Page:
Texas lawmakers hoping to make it legal to openly carry handguns in the state often point to a surprising statistic: Texas is one of just six states that prohibit it. That may soon change, if a measure lifting some of the state’s handgun restrictions continues to advance in the Legislature.
But a Texas Tribune analysis of gun laws nationwide shows the “one-in-six” figure paints an incomplete picture — particularly when it comes to allowing open carry in highly populated urban areas. That’s because many of the nation’s biggest cities are congregated in the states that prohibit it.
If Texas passes Republican Sen. Craig Estes‘ bill, which would allow permit-holders to openly carry holstered handguns, Houston and Dallas would become the largest metropolitan areas in the nation to allow it. Among the top five metro areas by population, they would be the only two where handguns could be carried openly.
“If open carry is good enough for Massachusetts, it’s good enough for the state of Texas,” Gov. Greg Abbott, a Republican who has promised he will sign open carry legislation if it reaches his desk, said shortly after he was elected in November.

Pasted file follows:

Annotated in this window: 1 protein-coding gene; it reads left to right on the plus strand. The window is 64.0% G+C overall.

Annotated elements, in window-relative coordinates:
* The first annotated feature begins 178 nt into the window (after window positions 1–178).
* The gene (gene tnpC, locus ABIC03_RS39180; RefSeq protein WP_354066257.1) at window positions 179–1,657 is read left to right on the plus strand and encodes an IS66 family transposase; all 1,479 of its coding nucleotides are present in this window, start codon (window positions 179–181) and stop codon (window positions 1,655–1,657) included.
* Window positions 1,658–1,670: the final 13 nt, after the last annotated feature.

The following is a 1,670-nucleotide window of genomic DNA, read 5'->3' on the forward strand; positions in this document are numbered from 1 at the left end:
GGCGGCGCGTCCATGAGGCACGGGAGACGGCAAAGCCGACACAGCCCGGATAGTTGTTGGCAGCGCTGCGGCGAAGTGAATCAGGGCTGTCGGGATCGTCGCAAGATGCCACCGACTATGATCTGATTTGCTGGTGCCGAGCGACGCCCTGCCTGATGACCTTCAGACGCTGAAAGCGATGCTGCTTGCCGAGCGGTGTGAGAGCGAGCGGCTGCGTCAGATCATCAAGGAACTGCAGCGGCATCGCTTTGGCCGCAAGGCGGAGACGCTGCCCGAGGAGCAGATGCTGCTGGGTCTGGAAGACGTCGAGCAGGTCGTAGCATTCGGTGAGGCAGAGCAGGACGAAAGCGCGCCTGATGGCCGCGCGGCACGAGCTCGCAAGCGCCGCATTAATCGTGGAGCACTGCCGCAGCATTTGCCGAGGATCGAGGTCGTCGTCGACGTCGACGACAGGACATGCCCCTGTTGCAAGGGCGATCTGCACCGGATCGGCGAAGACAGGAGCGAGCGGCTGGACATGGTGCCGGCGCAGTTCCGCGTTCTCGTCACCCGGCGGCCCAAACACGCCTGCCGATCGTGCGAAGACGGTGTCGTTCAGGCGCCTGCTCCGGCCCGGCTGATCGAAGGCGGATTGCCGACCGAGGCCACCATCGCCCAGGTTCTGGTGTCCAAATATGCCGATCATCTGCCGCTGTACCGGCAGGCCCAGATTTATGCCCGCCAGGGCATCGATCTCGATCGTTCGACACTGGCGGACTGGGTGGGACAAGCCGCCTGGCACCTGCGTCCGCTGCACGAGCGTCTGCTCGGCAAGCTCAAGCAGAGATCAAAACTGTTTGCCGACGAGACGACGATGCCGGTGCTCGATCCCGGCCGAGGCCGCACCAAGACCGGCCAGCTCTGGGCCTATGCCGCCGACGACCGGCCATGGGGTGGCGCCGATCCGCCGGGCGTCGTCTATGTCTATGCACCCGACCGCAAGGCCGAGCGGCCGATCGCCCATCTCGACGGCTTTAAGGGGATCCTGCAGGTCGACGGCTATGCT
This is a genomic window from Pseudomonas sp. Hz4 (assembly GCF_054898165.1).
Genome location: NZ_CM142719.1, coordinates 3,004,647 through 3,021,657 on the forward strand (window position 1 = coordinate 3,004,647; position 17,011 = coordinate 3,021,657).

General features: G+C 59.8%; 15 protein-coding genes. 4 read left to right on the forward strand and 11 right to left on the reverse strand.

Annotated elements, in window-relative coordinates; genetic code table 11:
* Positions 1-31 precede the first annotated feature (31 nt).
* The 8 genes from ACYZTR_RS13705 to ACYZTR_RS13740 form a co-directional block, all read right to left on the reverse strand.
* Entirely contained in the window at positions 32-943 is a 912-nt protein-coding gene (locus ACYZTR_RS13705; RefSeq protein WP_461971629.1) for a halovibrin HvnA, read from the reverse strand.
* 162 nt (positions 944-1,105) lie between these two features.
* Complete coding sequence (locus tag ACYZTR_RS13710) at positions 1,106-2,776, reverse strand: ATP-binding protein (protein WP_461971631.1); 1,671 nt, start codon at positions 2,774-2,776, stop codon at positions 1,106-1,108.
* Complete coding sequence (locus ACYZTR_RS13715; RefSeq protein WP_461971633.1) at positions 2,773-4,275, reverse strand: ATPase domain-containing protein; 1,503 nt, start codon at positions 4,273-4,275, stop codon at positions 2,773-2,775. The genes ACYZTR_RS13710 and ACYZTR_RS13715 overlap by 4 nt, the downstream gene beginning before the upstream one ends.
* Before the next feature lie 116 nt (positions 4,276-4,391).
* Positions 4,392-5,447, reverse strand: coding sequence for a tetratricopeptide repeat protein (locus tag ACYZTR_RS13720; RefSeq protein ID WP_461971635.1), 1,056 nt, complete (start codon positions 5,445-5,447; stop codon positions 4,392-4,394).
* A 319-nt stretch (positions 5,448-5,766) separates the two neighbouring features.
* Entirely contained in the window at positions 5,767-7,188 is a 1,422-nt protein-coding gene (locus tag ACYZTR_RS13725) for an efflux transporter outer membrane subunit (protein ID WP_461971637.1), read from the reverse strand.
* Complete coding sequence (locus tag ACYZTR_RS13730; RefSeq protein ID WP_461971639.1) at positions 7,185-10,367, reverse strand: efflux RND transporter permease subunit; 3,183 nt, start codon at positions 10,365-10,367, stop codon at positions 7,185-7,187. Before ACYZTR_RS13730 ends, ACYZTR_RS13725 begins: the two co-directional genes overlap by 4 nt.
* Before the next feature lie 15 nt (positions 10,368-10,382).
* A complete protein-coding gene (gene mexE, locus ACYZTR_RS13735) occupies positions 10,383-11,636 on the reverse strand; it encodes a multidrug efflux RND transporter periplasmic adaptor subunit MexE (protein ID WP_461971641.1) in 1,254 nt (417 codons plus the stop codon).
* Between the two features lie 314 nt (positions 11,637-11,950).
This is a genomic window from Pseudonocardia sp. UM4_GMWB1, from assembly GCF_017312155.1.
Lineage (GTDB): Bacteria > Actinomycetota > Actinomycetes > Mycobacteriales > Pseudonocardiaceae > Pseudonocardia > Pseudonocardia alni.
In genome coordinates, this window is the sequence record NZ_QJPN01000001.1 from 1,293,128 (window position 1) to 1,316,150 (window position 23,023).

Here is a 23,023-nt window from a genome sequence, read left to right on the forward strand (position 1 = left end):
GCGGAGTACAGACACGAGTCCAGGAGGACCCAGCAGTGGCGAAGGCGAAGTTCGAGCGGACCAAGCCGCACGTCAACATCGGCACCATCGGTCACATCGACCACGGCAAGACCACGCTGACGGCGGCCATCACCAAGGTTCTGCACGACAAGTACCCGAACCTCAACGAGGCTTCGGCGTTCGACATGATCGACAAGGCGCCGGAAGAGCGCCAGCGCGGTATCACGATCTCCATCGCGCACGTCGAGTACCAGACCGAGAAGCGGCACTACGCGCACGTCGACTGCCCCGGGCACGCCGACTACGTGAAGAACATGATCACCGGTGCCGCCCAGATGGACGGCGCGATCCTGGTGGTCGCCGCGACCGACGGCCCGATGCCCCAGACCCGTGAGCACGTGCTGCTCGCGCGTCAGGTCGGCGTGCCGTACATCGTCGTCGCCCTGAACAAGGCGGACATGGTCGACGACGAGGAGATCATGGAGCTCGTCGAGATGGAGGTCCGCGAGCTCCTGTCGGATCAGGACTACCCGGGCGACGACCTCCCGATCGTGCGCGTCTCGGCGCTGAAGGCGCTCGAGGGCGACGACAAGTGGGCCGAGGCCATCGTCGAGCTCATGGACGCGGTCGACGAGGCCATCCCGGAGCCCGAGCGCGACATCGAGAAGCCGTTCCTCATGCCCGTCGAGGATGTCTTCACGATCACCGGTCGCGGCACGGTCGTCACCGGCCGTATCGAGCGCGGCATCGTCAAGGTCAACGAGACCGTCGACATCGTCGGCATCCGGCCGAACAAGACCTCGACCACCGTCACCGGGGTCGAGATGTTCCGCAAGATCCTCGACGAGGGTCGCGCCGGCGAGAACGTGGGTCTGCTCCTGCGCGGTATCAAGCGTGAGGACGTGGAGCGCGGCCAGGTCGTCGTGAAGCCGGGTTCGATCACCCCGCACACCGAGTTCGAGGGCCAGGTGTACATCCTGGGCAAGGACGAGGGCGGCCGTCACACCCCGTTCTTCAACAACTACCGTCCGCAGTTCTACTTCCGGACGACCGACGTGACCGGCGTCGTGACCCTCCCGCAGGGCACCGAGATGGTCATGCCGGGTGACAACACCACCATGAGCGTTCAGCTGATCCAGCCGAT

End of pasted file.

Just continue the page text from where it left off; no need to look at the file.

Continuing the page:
The state Senate has already approved Estes’ bill, which currently awaits consideration in the House.
Under Estes’ proposal, Texas would become an outlier among states with large urban populations, a category currently occupied by Georgia and Arizona. With the exception of South Carolina, states that prohibit open carry — Texas, Florida, California, Illinois and New York — are also home to the country’s largest cities.
Meanwhile, the laws in other states with urban areas that allow open carry tend to be more restrictive than what’s proposed in Texas’ bill.
Philadelphia, the sixth largest metro area after Houston, allows open carry. But it requires those who wish to carry a handgun to apply in person with the local police department. The process used to require two personal references — that requirement was discontinued after license holders brought a class action lawsuit against the city for violating their rights to confidentiality. And the city, which has earned complaints from gun rights groups for being resistant to open carry, is currently entangled in yet another lawsuit with the National Rifle Association over its firearms ordinances.
In Massachusetts, open carry is technically legal. But to obtain a license, residents must first get permission from their local police chiefs, who are given discretion to reject applicants they deem “not a suitable person.”
In Detroit, state law requires a license to purchase handguns, which must be registered with local law enforcement. Minneapolis also requires a license to purchase handguns…